Music Reviews: Kiss Daniel’s Good time

Song: Good Time
Artiste: Kiss Daniel
Genre: Afrobeat
Length: 3 minutes 11 seconds
Producer: DJ Coublon

After the success of his hit track Woju which conferred on him the status of one of top artistes among his generation, for a while there was the palpable fear that Kiss Daniel would become a one hit wonder, most especially as his second song “Laye” which even though enjoyed some success in its own right, largely mugged off on the “Woju” goodwill. It didn’t help either that what he did next after “Laye” was a not exactly great collaboration with some unknown artistes. However it seems Kiss Daniel has rebounded with a new and nice single  titled “Good Time”

   Good Time is an Afrobeat song, hugely influenced by the tradition of Fela, there is the standard call and response of Afrobeat which is inspired by regular jazz as well as the exuberant style and polyrhythm common to the genre, and the heavy percussion and wind instruments. The drums  thum. The saxophones, guitar strings as well as the keyboard notes are clear and piercing,   But Daniel is not just influenced by Fela’s instrumentation, he is also influenced by Abami Eda’s style with Kiss Daniel even trying out the “commentary” that precedes Fela’s songs. Good Time does not just ape Fela’s music in the traction of modern Afrobeat DJs, Good time also has an hip hop feel to it, the two combines to create the form of groove that is instantly attractive to the listener’s ears. The result is a song, that combines the fast beats typical of hip hop dance tracks with the groovy rhythm and instrumentation of Fela and Lagabaja style afrobeat.

   One noteworthy thing about Afrobeat is that with all the instrumentation, it still depends of the lead artist’s voice to be able to make a great song  Thus  the artistes who most successfully pull of this kind of music are artists that have a clearly identifiable and unique voice, Fela Anikulapo Kuti, the Father of Afrobeat, Lagbaja, Tuface Idibia, Whizkid among other who have tried out this kind of music are musicians who have unique voices. In fact while listening to the track, the reader is forced to marvel at how similar Kiss Daniel’s voice is to 2face’s, and also at the fact that the hoarse rasp that Lagbaja uses to full effect is also present in Kiss Daniel’s voice. However because Kiss Daniel’s voice is not Lagabaja’s deeper bass, the hoarseness is barely noticeable in Kiss Daniel’s voice it is even somewhat pleasant. With these similarities to the greats of Afrobeat if there is someone who can pull off a song like “Good Time” it is Kiss Daniel and that is what makes the song a jam.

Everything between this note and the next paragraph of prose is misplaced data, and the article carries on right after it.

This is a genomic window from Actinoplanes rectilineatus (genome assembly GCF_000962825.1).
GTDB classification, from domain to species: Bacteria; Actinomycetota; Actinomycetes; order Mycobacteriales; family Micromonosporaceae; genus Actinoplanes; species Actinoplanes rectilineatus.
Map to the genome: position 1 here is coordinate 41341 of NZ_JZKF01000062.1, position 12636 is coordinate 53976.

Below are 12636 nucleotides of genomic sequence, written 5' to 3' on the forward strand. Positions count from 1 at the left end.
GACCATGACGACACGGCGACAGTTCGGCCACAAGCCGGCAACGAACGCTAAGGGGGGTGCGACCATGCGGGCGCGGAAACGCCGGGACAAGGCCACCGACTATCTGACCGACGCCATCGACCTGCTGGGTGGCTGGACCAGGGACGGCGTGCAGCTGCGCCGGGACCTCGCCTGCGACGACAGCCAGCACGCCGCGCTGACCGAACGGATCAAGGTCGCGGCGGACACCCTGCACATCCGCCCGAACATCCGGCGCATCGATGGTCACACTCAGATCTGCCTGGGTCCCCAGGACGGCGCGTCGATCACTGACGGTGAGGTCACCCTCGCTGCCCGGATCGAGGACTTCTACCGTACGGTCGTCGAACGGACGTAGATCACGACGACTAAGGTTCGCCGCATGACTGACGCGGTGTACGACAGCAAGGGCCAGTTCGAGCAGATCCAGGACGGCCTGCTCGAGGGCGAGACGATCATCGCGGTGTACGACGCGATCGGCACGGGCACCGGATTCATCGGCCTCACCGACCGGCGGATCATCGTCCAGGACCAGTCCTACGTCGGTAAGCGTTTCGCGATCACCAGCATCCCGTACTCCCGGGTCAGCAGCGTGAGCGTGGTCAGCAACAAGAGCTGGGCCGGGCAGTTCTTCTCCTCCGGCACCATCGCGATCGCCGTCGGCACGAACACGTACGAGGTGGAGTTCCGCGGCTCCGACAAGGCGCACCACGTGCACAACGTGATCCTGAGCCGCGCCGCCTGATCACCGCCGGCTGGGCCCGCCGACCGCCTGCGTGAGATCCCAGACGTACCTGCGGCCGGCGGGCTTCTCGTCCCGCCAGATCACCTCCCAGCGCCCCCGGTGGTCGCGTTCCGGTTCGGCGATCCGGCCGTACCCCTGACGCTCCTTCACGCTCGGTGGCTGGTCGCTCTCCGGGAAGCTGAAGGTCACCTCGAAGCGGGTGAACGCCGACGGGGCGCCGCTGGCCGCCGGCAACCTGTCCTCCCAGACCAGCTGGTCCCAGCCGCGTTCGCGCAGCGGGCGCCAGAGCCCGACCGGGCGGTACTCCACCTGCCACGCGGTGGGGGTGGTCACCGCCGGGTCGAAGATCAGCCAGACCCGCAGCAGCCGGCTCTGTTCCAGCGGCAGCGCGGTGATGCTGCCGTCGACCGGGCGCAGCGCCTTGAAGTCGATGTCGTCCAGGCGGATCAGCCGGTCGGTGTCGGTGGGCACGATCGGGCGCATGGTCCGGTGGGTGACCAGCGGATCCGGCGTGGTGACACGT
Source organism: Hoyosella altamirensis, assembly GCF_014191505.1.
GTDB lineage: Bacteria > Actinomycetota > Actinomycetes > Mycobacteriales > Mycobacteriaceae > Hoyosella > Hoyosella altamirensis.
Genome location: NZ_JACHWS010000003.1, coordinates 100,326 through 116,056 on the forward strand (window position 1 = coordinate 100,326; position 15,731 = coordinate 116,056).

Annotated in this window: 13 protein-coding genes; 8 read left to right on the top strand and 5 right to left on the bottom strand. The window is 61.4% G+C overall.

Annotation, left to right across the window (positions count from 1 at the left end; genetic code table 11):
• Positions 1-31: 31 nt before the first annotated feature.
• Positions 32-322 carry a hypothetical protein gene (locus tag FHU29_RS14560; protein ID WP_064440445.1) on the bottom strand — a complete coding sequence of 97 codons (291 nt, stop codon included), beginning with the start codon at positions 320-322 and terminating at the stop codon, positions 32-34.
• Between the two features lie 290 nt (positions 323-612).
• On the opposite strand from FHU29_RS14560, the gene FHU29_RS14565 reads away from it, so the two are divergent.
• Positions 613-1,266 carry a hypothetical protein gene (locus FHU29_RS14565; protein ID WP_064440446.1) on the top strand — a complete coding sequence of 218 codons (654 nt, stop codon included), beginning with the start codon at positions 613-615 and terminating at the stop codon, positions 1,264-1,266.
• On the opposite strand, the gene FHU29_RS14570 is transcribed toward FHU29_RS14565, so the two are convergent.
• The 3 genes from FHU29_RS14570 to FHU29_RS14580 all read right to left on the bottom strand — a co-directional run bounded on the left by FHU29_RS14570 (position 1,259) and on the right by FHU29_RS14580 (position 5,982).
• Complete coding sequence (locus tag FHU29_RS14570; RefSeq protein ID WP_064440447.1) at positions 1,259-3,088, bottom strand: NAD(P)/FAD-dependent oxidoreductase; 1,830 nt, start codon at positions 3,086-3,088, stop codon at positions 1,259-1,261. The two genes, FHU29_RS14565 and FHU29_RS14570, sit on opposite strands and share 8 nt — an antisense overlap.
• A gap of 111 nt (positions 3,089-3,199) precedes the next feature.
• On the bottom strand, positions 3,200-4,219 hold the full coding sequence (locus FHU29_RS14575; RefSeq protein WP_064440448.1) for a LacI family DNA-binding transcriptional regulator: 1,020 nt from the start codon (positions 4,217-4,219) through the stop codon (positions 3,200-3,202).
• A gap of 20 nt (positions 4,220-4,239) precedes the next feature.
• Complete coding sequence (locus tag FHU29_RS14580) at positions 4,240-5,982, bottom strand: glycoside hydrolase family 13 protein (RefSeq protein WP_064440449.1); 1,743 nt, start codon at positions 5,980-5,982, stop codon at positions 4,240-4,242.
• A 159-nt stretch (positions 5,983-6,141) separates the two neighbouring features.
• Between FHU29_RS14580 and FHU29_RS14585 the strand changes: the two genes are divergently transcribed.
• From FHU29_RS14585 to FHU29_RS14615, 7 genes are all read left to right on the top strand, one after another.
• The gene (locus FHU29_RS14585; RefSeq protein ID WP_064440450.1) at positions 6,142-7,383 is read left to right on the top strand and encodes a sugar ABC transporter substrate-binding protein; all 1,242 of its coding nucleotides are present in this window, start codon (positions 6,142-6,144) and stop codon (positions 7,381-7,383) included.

It is conceivable that some people might have an issue with the song’s lyrics, dismissing it as the same feminine “objectivist drivel” that characterizes modern hip hop these days, but of course, that is not a problem we can blame a single artiste for, instead I would prefer to focus on the song’s limited lyrics, the listener gets  this feeling that He had simply been sold an instrumental as Kiss Daniel just does the barest minimum on the song. Perhaps he decides to do this on purpose given that the heavy jazz influence on Afrobeat has always meant that the music is more about the instrumentation than the singing.For instance Lagaja’s “Konko Below” and nearly all of Fela’s music reflect this heavy emphasis on instrumentation. The trick of Afrobeat, especially when it is  adapted for hip hop like “Good Time”  is to get the listener dancing But even Fela and Lagbaja have shown that they compose good lyrics, Perhaps it is the influence of hip hop on his music but Kiss Daniel still has quite a way to go in terms of lyrical versatility.

Despite the fact that the lyrics are limited, they are still noteworthy, the song is about a rich young man who has had a long day of hustling and just wants to have a good time with a pretty woman with massive assets,”Girl You bad like that//You make a liquor man run mad with your back like that” He wants one night of fun, a night where he is free from commitment, which is why He says to his imaginary partner “Hope I don’t Kolobi you” “Kolobi” in this case meaning “to monopolize” ” to force commitment out of” He is willing to give everything else on him that night to the woman except his heart because he already has a wife at home. “Anything we do tonight go follow the night go// And I see you I dodge” The lyrics resonate with his generation of listeners because it is a reflection of the ultimate life, an alternate reality where you have all you need as a young man, yet with none of the commitment required to create those things in the first place.

    It is possible that Good Time never quite attains the same level of  commercial success of Woju and Laye, but it is a jam for people who like the musician persona just want to “have good time.”

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